Barone, a senior writer at U.S. News and World Report, says that most nations have four types of political parties: liberal, religious, socialist, and nationalist. Liberal parties believed in free minds and free markets but gradually lost their ability to defend their principles (and also lost their taste for free markets) in the wake of World War I and were crushed by nationalist and socialist rivals.

Religious and socialist parties are failing, says Barone, because socialism does not work and the citizens of the democracies are steadily becoming less religious. Germany's Christian Democrats, for example, have survived by becoming more of a nationalist party and less of a Christian one. And socialist parties win when they adopt policies, such as privatization and reducing the welfare state, that are anti-socialist.

"When they stand even for maintaining current levels of government, much less expanding" the state, says Barone, socialist parties lose, as the failures of the British Labour Party and the German Social Democratic Party show. Socialists victories, such as by the New Democrats in Ontario or the Lithuanian Communists, Barone observes, are usually flukes—the result of "odd electoral systems or local ruckuses."

Nationalist parties, as he defines them, stress the importance of one's country, "shared national pride," and national traditions that are old and lasting. These parties may tend toward corporatism or socialism and may (like the Republican Party) have religious components. But all nationalisms are grounded in patriotism and traditions, impulses that are "capable of holding a whole people together in a way that the impulses animating religious, liberal, and socialist parties usually cannot."

Of all the world's nationalisms, says Barone, American nationalism is the best because it is rooted in a set of political beliefs, not in hating other people. Barone argues that the oft-discredited notion of "the American century" is actually a good idea, if you redefine it to mean not American imperium or conquest but other nations' adoption of the nationalist capitalism that made America great. "We should be thankful now that we are lucky enough to live in the second half of this American century," Barone concludes, "and that nationalist parties based on the American model are on the rise here and all over the world."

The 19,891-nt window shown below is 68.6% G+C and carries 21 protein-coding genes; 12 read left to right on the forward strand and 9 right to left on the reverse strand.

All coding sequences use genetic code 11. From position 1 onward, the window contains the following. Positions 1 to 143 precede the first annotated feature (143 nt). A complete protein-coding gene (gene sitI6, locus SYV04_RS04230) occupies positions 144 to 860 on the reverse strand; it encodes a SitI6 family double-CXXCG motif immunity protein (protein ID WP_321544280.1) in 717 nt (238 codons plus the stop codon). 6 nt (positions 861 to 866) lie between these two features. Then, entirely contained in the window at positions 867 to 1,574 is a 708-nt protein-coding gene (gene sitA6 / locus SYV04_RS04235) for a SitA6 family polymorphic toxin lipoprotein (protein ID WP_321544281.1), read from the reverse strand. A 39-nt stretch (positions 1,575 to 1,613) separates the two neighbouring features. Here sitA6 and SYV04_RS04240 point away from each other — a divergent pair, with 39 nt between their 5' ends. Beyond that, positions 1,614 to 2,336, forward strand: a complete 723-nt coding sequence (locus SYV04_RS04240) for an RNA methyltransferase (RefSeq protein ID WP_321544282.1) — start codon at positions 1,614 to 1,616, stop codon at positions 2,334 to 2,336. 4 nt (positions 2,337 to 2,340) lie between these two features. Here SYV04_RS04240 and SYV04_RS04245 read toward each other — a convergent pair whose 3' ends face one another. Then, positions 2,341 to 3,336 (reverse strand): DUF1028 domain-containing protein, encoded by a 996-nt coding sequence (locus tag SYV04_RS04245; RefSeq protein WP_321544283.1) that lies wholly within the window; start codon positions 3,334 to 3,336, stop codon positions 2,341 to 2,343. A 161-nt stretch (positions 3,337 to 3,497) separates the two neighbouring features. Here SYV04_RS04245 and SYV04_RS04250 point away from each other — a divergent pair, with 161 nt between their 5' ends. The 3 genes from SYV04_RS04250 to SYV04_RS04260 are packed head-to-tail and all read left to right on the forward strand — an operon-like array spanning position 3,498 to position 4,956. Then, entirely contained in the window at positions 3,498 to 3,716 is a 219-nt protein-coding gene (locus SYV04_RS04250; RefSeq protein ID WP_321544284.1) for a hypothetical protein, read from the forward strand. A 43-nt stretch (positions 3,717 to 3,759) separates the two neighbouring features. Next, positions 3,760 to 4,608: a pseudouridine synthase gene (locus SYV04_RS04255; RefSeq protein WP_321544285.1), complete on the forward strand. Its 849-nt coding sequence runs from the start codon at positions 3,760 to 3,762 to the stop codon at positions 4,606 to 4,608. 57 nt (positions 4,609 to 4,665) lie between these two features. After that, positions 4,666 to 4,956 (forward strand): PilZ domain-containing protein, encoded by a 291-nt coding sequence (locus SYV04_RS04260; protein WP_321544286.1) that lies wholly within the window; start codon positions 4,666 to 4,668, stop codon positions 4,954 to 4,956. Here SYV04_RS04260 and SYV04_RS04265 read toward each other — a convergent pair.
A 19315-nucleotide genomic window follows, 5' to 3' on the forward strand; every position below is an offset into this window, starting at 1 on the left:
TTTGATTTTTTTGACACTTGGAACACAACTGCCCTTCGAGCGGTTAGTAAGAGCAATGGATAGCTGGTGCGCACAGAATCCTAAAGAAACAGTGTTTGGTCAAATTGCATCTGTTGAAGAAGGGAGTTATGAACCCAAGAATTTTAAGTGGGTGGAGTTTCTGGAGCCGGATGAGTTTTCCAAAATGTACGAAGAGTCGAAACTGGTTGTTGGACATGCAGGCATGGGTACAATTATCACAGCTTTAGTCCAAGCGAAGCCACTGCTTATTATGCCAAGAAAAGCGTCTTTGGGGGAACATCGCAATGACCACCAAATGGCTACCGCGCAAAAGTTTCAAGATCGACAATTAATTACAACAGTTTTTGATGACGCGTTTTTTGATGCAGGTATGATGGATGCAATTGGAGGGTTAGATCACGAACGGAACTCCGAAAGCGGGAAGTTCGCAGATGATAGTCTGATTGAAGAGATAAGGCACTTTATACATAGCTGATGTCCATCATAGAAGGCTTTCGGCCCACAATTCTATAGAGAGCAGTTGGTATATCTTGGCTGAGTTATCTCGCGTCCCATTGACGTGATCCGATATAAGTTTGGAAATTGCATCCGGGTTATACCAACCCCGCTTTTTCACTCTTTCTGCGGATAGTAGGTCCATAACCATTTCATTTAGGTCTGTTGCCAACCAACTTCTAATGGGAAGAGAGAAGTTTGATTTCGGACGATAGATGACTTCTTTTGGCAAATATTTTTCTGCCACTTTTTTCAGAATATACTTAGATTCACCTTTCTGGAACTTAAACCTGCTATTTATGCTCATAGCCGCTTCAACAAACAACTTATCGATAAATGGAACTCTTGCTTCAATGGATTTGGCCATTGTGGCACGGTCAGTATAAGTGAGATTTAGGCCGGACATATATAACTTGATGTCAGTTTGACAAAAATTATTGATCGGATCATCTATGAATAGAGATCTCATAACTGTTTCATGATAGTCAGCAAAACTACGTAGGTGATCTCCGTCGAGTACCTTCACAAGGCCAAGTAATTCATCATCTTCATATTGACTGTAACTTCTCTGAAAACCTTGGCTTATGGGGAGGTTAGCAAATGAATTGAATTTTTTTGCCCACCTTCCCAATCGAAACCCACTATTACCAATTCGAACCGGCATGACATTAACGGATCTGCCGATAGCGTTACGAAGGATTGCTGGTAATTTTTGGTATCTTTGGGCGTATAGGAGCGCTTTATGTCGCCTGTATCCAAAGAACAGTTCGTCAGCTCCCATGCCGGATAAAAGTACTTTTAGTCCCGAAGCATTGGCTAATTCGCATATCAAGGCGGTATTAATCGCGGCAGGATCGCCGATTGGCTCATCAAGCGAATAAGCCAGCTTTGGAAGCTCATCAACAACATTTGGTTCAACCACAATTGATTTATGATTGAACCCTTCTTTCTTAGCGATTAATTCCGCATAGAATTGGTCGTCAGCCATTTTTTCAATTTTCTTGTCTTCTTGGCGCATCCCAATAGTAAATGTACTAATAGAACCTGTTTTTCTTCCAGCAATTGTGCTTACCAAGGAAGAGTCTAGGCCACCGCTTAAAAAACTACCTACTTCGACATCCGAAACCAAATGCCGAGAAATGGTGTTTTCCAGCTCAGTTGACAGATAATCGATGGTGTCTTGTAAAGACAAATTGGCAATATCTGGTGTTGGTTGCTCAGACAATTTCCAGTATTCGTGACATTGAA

A similar analysis is offered by historian David Fromkin in the Spring World Policy Journal. Fromkin foresees a world where America, because of its ability to peacefully assimilate minorities, will remain intact while the rest of the world divides into feuding statelets. This, he says, will ensure that "America will enjoy a security such as that with which it was blessed in the administration of William McKinley."

Fromkin differs with Barone in his vision of what America's role in the world should be. Fromkin calls for America to improve the Western Hemisphere, building the North American common market and working to develop the economies of Latin America and the Caribbean. He also suggests that the United States use much of the money it currently spends on national security to explore space and the oceans. Having disengaged from much of the world's affairs, Fromkin concludes, "America might find itself again as the country of the frontier, reconciling its past with its present in the quest for the only sort of future in which the New World has ever believed: the journey to the far side of the horizon."

Fromkin's and Barone's analyses are interesting but flawed. Barone's defense of American nationalism is better than most, because he does not want the world to resemble America but simply wants other countries to adopt American political principles for their own ends. But a world full of bellicose nationalist democracies could still cause a great deal of trouble. What if the world had a dozen middle powers as adventurist as de Gaulle's France?

Fromkin's dream is appealing, but America will still have to deal with other nations in the future, to work to remove nuclear weapons and to combat terrorism. He is, however, correct to argue that America cannot be the world's moral arbiter. There is an unfortunate tendency among neoconservatives and neoliberals to assume that America's foreign policy should be patterned after Quantum Leap; each week, the U.S. military will leap into a new country, bloodlessly solving its problems and moving on for next week's episode. This week we'll finish off the Serbs; next week, we'll save Sudan; and sometime next year, we'll occupy Johannesburg!

But unless weapons of mass destruction are involved (à la Saddam Hussein's nuclear program), most nationalist conflicts will be small and thus not affect American interests. Why should America rescue Bosnian Muslims and ignore Sudanese Christians? Why is Bosnia more important than Tibet, a nation oppressed by the tyranny of Chinese communism?

The wars resulting from nationalism will be bloody, brutal, and violent. But in judging whether or not to intervene, the American military should follow this rule: When in doubt, stay home.

Contributing Editor Martin Morse Wooster is a visiting fellow at the Capital Research Center.